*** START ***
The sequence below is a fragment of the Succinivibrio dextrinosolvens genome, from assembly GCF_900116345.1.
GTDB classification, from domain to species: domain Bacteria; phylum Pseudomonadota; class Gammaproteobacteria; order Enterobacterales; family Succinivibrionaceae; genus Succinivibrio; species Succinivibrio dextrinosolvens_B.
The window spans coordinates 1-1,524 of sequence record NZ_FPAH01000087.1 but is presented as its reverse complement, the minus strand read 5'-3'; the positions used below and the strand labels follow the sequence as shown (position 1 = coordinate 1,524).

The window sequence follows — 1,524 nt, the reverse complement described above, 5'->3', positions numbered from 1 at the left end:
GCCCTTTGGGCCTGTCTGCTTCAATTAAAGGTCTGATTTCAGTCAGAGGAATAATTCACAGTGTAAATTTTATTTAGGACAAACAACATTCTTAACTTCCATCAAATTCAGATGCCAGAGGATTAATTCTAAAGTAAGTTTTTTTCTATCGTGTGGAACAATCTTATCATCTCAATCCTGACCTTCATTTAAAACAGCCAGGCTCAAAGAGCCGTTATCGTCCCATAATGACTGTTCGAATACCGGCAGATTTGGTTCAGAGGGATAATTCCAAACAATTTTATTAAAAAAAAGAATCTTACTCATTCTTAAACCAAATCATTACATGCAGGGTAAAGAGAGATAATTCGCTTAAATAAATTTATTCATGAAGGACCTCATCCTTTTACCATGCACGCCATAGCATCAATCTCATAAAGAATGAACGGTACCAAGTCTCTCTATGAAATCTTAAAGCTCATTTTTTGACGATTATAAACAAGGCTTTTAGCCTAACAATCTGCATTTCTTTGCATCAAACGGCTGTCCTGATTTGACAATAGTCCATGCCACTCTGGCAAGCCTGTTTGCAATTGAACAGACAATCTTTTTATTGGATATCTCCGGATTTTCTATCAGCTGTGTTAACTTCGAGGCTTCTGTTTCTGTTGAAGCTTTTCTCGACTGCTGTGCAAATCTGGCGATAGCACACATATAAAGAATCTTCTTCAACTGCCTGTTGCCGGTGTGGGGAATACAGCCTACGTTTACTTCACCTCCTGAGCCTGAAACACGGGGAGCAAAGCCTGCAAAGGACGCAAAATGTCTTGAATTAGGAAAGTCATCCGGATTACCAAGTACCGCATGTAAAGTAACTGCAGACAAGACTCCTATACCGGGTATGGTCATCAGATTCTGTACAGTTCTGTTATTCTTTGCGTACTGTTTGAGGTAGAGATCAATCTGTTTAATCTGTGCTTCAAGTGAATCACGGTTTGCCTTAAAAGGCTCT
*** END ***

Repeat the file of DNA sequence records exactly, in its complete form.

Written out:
The sequence below is a fragment of the Succinivibrio dextrinosolvens genome, from assembly GCF_900116345.1.
GTDB classification, from domain to species: domain Bacteria; phylum Pseudomonadota; class Gammaproteobacteria; order Enterobacterales; family Succinivibrionaceae; genus Succinivibrio; species Succinivibrio dextrinosolvens_B.
The window spans coordinates 1-1,524 of sequence record NZ_FPAH01000087.1 but is presented as its reverse complement, the minus strand read 5'-3'; the positions used below and the strand labels follow the sequence as shown (position 1 = coordinate 1,524).

The window sequence follows — 1,524 nt, the reverse complement described above, 5'->3', positions numbered from 1 at the left end:
GCCCTTTGGGCCTGTCTGCTTCAATTAAAGGTCTGATTTCAGTCAGAGGAATAATTCACAGTGTAAATTTTATTTAGGACAAACAACATTCTTAACTTCCATCAAATTCAGATGCCAGAGGATTAATTCTAAAGTAAGTTTTTTTCTATCGTGTGGAACAATCTTATCATCTCAATCCTGACCTTCATTTAAAACAGCCAGGCTCAAAGAGCCGTTATCGTCCCATAATGACTGTTCGAATACCGGCAGATTTGGTTCAGAGGGATAATTCCAAACAATTTTATTAAAAAAAAGAATCTTACTCATTCTTAAACCAAATCATTACATGCAGGGTAAAGAGAGATAATTCGCTTAAATAAATTTATTCATGAAGGACCTCATCCTTTTACCATGCACGCCATAGCATCAATCTCATAAAGAATGAACGGTACCAAGTCTCTCTATGAAATCTTAAAGCTCATTTTTTGACGATTATAAACAAGGCTTTTAGCCTAACAATCTGCATTTCTTTGCATCAAACGGCTGTCCTGATTTGACAATAGTCCATGCCACTCTGGCAAGCCTGTTTGCAATTGAACAGACAATCTTTTTATTGGATATCTCCGGATTTTCTATCAGCTGTGTTAACTTCGAGGCTTCTGTTTCTGTTGAAGCTTTTCTCGACTGCTGTGCAAATCTGGCGATAGCACACATATAAAGAATCTTCTTCAACTGCCTGTTGCCGGTGTGGGGAATACAGCCTACGTTTACTTCACCTCCTGAGCCTGAAACACGGGGAGCAAAGCCTGCAAAGGACGCAAAATGTCTTGAATTAGGAAAGTCATCCGGATTACCAAGTACCGCATGTAAAGTAACTGCAGACAAGACTCCTATACCGGGTATGGTCATCAGATTCTGTACAGTTCTGTTATTCTTTGCGTACTGTTTGAGGTAGAGATCAATCTGTTTAATCTGTGCTTCAAGTGAATCACGGTTTGCCTTAAAAGGCTCT